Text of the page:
A Question of Volume

This week I was the substitute teacher for 8th grade Introductory Physical Science. To stretch those young minds and break up the seat work a bit, they were given a challenge to see what they understand about volume.

They could work individually or with partners.

The Challenge:

The town of Bumpus had inherited a square lot of land measuring 10 meters on each side. They were planning to construct a water tank on the land.

The select-people were excited because the Botley Steel Company had indicated that they would provide for free a number of pieces of steel which when welded together would measure 30 meters by 10 meters. A local concrete company was also providing the base for the tank.

At the public hearing, select-person Horace proposed that the tank be constructed so that it was a cylinder 30 meters high and 10 meters around.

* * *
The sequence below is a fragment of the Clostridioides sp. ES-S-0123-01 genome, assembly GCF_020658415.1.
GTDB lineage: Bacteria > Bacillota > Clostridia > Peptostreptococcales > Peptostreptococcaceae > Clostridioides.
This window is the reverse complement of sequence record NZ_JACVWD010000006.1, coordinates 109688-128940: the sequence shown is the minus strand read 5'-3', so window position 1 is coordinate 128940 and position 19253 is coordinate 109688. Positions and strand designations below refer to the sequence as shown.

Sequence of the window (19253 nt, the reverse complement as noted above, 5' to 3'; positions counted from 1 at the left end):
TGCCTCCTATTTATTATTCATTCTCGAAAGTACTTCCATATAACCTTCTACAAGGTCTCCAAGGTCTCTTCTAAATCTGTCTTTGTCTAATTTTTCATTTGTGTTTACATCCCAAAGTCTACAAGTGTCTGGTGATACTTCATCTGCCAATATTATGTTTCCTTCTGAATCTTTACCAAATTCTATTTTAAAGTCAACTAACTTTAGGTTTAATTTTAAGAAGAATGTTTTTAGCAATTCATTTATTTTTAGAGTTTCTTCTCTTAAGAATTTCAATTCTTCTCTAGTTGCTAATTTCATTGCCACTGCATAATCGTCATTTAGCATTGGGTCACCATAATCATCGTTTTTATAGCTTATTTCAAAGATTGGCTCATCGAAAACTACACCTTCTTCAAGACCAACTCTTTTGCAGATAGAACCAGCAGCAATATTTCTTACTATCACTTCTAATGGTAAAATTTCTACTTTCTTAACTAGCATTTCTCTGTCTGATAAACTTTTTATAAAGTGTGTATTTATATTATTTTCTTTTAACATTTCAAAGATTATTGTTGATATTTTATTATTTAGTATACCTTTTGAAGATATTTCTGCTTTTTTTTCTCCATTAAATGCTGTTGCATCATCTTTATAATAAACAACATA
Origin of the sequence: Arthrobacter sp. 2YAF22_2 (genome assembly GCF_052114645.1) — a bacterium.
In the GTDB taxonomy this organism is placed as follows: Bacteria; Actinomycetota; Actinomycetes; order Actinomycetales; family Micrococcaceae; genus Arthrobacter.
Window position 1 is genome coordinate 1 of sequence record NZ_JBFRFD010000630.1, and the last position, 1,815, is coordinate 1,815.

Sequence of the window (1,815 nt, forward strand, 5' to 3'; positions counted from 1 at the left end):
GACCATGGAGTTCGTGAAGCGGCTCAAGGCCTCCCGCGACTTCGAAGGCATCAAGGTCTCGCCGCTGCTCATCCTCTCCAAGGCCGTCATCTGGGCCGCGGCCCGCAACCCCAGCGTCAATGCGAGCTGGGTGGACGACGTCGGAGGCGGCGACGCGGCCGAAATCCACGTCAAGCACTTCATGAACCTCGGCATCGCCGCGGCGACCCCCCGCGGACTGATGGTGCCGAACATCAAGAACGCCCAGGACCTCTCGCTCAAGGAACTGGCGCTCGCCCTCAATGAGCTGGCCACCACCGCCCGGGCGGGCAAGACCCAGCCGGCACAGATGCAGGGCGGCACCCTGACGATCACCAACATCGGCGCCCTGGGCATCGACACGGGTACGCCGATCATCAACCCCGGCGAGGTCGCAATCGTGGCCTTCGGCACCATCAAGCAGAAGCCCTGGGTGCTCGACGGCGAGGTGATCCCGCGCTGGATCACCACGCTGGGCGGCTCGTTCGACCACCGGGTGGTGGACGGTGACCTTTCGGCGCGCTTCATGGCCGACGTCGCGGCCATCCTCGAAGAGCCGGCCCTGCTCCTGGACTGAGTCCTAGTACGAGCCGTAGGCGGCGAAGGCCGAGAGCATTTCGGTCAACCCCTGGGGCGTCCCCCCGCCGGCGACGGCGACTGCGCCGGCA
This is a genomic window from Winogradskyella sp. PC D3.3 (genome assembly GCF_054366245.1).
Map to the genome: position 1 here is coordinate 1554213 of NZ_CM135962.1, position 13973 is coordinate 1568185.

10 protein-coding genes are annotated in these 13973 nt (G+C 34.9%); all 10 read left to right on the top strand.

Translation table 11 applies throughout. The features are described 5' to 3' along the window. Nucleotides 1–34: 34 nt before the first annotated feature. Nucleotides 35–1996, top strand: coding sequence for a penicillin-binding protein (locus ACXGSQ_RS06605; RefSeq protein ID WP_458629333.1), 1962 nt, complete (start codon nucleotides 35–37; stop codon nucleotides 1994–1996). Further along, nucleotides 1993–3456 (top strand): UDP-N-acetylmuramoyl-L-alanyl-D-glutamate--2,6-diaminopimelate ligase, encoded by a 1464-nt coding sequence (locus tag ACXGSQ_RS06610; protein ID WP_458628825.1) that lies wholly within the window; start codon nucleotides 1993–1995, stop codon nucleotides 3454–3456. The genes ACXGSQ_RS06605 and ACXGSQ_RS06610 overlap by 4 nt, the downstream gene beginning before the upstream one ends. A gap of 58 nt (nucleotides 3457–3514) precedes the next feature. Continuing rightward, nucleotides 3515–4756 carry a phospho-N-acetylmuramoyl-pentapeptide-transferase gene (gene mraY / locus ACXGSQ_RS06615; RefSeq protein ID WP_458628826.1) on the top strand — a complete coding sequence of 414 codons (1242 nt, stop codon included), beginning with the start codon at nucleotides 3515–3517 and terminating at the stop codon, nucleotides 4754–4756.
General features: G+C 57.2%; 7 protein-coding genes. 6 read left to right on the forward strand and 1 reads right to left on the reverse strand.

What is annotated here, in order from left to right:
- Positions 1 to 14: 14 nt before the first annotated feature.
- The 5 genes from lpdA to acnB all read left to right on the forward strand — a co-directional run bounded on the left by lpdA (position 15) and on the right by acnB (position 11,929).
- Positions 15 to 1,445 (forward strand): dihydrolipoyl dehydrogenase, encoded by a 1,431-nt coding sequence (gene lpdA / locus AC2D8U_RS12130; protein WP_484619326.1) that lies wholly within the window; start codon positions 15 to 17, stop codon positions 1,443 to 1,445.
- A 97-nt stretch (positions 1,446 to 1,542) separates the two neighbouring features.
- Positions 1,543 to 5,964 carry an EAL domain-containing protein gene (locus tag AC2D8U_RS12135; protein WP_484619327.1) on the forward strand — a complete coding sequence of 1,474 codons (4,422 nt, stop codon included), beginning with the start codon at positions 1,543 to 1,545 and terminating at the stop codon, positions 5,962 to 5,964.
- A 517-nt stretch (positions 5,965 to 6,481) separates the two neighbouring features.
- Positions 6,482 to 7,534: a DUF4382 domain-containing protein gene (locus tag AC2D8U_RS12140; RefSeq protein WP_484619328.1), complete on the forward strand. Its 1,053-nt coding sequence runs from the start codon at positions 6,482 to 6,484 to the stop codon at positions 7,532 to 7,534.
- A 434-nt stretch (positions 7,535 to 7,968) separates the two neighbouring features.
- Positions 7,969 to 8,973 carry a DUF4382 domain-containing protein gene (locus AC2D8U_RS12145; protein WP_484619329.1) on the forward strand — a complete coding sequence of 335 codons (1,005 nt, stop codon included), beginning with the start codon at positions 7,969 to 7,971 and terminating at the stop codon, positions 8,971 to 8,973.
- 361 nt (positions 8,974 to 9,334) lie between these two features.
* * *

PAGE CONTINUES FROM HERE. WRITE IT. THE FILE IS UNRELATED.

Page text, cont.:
“This is the best way to do it,” he said, “because the height of the tower will allow it to hold more water than any other way of constructing it.”

Select-person Boris disagreed, saying that if the town built the tank 10 meters high and 30 meters around it would hold more water than if it were built Horace’s way.

Select-person Horace countered with, “Not only are you wrong about the volume of water the tank would hold, but your tank wouldn’t fit on the lot!”

Was Boris or Horace correct? Provide graphic and written evidence to support your answer. Show all math used to answer the question.

Some of the results:

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